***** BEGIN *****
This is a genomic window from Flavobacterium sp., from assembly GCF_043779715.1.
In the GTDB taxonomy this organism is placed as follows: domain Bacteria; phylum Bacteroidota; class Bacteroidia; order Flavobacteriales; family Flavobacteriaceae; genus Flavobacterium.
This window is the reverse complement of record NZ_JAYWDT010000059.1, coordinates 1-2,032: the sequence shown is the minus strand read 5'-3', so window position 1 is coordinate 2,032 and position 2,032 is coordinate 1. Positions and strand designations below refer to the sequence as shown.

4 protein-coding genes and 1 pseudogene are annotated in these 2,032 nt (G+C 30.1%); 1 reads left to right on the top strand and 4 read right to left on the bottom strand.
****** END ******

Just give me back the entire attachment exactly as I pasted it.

This is a genomic window from Flavobacterium sp., from assembly GCF_043779715.1.
In the GTDB taxonomy this organism is placed as follows: domain Bacteria; phylum Bacteroidota; class Bacteroidia; order Flavobacteriales; family Flavobacteriaceae; genus Flavobacterium.
This window is the reverse complement of record NZ_JAYWDT010000059.1, coordinates 1-2,032: the sequence shown is the minus strand read 5'-3', so window position 1 is coordinate 2,032 and position 2,032 is coordinate 1. Positions and strand designations below refer to the sequence as shown.

4 protein-coding genes and 1 pseudogene are annotated in these 2,032 nt (G+C 30.1%); 1 reads left to right on the top strand and 4 read right to left on the bottom strand.